Speaking to reporters outside a Democratic caucus meeting Tuesday, Rep. Charlie Rangel (D-NY) suggested that the VA scandal was a class issue, saying, “And I tell you, if it was a different class of people that were dying on Wall Street, it would not happen, and I know that. And no one can challenge that.”
As reported in the Washington Times, the New York City Democrat began his rant by suggesting that America’s clergy does not sermonize enough against war and for the protection of veterans:
“We have these tremendous people committing suicide every day. We’ve lost more feeling that their life is not worthwhile in America than those who were put in harm’s way,” Mr. Rangel said. “There’s something wrong with the way we fight these wars, with the people with the least economic opportunity always being called on for unconstitutional wars.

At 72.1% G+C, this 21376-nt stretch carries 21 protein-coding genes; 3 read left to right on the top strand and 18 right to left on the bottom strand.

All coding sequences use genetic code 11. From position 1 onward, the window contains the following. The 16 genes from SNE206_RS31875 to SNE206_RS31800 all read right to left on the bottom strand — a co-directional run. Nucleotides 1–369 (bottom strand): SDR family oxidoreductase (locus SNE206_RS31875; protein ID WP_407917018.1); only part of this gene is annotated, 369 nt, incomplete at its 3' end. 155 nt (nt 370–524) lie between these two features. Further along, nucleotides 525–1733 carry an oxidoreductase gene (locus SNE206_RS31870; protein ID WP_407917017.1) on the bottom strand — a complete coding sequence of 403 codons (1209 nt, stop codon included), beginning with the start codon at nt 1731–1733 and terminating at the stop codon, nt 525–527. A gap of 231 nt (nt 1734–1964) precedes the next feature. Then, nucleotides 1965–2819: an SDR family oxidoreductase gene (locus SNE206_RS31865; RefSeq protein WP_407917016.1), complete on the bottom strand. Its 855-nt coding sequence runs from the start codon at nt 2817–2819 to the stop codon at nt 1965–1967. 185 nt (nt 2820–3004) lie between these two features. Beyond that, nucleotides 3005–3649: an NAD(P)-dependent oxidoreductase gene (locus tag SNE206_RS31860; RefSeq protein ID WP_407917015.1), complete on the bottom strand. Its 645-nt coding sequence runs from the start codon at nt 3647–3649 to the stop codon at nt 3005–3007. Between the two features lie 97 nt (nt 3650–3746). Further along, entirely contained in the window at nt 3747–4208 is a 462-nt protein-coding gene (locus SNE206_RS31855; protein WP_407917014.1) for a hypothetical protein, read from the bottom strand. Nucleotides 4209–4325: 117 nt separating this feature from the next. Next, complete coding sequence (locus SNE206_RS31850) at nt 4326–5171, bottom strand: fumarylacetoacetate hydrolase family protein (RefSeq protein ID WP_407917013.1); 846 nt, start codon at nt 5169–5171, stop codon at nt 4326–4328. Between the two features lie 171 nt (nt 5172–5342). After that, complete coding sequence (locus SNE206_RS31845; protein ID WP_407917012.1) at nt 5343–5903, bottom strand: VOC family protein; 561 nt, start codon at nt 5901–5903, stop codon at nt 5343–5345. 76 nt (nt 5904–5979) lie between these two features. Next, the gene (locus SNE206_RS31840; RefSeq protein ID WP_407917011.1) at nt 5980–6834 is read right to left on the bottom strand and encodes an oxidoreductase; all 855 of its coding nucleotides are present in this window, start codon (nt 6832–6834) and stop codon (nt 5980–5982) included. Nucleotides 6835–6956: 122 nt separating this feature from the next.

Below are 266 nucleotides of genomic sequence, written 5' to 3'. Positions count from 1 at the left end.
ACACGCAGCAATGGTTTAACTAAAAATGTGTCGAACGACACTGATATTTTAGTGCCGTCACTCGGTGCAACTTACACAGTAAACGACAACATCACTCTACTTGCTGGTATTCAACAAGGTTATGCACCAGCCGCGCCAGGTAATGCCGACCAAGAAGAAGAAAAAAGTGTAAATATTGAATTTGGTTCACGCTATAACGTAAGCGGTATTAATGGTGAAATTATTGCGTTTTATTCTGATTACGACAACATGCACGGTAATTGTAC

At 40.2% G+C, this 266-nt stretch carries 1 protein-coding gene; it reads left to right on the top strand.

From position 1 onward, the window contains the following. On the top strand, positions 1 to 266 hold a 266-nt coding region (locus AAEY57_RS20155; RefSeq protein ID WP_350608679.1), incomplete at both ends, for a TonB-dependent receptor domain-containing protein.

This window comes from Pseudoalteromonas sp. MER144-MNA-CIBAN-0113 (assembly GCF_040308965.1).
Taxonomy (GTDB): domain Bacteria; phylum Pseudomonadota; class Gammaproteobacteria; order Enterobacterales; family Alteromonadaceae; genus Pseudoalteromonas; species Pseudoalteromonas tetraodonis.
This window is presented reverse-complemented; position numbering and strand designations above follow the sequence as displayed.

Rangel didn’t mention which wars were unconstitutional. The only action in recent years that could be called unconstitutional (no congressional approval) was the Air Force action ordered by President Obama in Libya.
Do you think Cubans are fighting for healthcare or freedom from Communism?
When he was asked whether VA Secretary Eric Shinseki should continue in his position, Rangel said the problem went way beyond that:
“I am saying it’s our whole country — it’s our religious community that allows this to happen,” he said. “And I tell you, if it was a different class of people that were dying on Wall Street, it would not happen, and I know that. And no one can challenge that.
“They’re destroying their own lives because of this — they come home and they find [themselves] jobless and homeless and [hopeless], and we don’t talk about it,” he said. “And we just talk casually about the introduction of troops … so you asked the wrong guy for any rational explanation for what’s happening to them; VA or no VA, it’s wrong.”
Some might find it ironic that Rangel who was censured by a congress dominated by his own party for using his office to enrich himself takes a bipartisan issue and turns it into a “rich vs. poor” issue.